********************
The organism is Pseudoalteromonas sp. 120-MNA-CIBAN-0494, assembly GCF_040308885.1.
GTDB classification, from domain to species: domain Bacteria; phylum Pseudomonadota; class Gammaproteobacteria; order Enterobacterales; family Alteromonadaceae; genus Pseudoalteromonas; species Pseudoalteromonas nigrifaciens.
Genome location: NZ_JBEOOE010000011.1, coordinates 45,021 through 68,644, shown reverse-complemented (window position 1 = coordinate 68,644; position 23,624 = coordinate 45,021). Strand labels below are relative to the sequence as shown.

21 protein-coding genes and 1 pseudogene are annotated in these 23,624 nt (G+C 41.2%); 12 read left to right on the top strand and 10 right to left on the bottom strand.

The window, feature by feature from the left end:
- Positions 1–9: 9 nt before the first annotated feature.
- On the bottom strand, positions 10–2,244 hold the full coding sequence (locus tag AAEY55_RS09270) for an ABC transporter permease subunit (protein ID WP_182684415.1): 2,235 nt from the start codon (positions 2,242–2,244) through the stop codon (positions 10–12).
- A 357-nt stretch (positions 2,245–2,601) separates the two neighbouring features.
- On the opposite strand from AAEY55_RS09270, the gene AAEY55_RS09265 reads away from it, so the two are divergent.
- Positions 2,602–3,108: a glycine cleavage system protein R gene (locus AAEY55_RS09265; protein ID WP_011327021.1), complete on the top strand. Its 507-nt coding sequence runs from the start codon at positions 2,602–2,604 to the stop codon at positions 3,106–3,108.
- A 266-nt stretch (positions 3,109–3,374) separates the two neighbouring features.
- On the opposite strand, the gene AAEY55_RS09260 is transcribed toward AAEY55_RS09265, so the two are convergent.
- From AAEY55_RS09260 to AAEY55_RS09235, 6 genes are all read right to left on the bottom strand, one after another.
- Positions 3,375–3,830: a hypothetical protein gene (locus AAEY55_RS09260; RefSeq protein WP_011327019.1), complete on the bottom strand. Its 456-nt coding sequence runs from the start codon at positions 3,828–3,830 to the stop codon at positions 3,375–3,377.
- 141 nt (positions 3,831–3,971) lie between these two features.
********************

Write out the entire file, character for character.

The organism is Pseudoalteromonas sp. 120-MNA-CIBAN-0494, assembly GCF_040308885.1.
GTDB classification, from domain to species: domain Bacteria; phylum Pseudomonadota; class Gammaproteobacteria; order Enterobacterales; family Alteromonadaceae; genus Pseudoalteromonas; species Pseudoalteromonas nigrifaciens.
Genome location: NZ_JBEOOE010000011.1, coordinates 45,021 through 68,644, shown reverse-complemented (window position 1 = coordinate 68,644; position 23,624 = coordinate 45,021). Strand labels below are relative to the sequence as shown.

21 protein-coding genes and 1 pseudogene are annotated in these 23,624 nt (G+C 41.2%); 12 read left to right on the top strand and 10 right to left on the bottom strand.

The window, feature by feature from the left end:
- Positions 1–9: 9 nt before the first annotated feature.
- On the bottom strand, positions 10–2,244 hold the full coding sequence (locus tag AAEY55_RS09270) for an ABC transporter permease subunit (protein ID WP_182684415.1): 2,235 nt from the start codon (positions 2,242–2,244) through the stop codon (positions 10–12).
- A 357-nt stretch (positions 2,245–2,601) separates the two neighbouring features.
- On the opposite strand from AAEY55_RS09270, the gene AAEY55_RS09265 reads away from it, so the two are divergent.
- Positions 2,602–3,108: a glycine cleavage system protein R gene (locus AAEY55_RS09265; protein ID WP_011327021.1), complete on the top strand. Its 507-nt coding sequence runs from the start codon at positions 2,602–2,604 to the stop codon at positions 3,106–3,108.
- A 266-nt stretch (positions 3,109–3,374) separates the two neighbouring features.
- On the opposite strand, the gene AAEY55_RS09260 is transcribed toward AAEY55_RS09265, so the two are convergent.
- From AAEY55_RS09260 to AAEY55_RS09235, 6 genes are all read right to left on the bottom strand, one after another.
- Positions 3,375–3,830: a hypothetical protein gene (locus AAEY55_RS09260; RefSeq protein WP_011327019.1), complete on the bottom strand. Its 456-nt coding sequence runs from the start codon at positions 3,828–3,830 to the stop codon at positions 3,375–3,377.
- 141 nt (positions 3,831–3,971) lie between these two features.